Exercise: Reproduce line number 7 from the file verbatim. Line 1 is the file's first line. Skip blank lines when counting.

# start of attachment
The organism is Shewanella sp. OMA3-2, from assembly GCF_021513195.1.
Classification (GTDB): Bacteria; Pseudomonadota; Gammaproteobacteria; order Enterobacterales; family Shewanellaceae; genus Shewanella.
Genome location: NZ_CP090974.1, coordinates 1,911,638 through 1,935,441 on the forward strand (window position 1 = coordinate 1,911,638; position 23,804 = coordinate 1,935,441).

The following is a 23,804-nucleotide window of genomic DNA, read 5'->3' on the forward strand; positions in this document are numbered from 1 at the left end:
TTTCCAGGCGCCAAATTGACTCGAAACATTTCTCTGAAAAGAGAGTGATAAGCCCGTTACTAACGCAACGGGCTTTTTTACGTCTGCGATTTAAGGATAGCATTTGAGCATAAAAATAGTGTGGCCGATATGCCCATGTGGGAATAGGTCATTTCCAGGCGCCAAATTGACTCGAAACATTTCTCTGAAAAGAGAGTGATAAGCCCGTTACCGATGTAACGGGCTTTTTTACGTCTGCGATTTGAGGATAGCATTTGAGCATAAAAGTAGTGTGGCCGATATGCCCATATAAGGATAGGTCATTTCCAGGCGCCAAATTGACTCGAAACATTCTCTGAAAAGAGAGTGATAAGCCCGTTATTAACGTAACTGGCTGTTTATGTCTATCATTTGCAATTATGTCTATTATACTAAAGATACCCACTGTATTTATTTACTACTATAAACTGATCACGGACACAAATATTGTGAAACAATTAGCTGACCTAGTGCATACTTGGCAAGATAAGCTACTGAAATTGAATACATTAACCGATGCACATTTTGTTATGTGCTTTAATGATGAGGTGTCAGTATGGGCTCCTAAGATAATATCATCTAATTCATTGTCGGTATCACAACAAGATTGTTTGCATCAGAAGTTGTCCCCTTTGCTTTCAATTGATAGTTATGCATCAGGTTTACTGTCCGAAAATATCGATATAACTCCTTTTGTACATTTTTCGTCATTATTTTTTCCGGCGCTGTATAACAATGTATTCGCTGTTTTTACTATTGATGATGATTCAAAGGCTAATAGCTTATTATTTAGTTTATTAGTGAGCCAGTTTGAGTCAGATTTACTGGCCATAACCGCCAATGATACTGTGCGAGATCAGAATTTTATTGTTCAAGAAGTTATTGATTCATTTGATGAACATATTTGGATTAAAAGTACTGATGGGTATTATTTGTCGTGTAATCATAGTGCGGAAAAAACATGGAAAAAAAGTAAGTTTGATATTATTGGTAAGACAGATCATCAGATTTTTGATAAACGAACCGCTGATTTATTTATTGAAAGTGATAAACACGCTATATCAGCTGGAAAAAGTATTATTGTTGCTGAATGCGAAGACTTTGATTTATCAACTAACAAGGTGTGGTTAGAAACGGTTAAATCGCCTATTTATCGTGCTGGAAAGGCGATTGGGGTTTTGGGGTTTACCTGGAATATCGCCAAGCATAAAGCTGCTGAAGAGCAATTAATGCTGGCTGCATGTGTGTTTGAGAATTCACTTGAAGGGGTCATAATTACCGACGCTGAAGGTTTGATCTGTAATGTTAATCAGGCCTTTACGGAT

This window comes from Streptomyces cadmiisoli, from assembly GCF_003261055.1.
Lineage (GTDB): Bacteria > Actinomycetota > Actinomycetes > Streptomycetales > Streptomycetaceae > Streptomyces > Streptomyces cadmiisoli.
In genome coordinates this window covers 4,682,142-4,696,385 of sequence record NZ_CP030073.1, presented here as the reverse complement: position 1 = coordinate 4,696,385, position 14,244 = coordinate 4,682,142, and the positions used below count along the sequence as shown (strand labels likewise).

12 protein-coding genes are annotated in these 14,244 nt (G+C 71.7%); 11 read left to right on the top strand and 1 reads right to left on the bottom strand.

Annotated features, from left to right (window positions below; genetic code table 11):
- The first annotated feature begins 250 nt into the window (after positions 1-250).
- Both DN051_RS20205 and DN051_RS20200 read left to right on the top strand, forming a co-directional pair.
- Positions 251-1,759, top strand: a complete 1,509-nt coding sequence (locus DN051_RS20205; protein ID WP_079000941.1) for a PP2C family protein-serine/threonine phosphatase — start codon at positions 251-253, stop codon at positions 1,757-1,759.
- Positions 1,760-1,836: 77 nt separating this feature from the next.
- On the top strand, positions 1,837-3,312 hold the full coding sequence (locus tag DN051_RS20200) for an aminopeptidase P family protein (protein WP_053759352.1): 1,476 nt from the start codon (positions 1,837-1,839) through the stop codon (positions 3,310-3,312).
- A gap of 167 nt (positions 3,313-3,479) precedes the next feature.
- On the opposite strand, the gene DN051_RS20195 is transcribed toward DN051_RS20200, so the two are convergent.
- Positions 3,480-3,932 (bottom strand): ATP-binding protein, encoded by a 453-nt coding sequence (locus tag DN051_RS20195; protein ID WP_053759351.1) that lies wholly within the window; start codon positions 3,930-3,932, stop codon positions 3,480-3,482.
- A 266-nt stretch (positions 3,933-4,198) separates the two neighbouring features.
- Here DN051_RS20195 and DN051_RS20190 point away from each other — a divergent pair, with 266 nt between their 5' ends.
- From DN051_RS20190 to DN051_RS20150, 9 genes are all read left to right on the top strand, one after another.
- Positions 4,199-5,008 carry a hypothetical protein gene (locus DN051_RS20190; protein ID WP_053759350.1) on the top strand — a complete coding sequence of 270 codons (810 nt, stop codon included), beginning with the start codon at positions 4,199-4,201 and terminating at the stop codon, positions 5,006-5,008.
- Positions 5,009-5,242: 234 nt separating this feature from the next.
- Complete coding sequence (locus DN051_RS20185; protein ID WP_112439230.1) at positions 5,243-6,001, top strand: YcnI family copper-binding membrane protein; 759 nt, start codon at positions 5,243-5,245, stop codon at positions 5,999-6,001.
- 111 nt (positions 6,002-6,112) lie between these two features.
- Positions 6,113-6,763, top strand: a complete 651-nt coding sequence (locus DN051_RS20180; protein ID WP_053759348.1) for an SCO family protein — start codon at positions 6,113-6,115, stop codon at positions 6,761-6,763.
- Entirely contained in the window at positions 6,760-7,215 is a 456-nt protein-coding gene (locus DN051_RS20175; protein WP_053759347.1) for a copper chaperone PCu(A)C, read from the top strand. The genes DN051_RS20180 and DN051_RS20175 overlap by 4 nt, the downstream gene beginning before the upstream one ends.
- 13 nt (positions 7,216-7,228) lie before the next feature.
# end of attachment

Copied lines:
Lineage (GTDB): Bacteria > Actinomycetota > Actinomycetes > Streptomycetales > Streptomycetaceae > Streptomyces > Streptomyces cadmiisoli.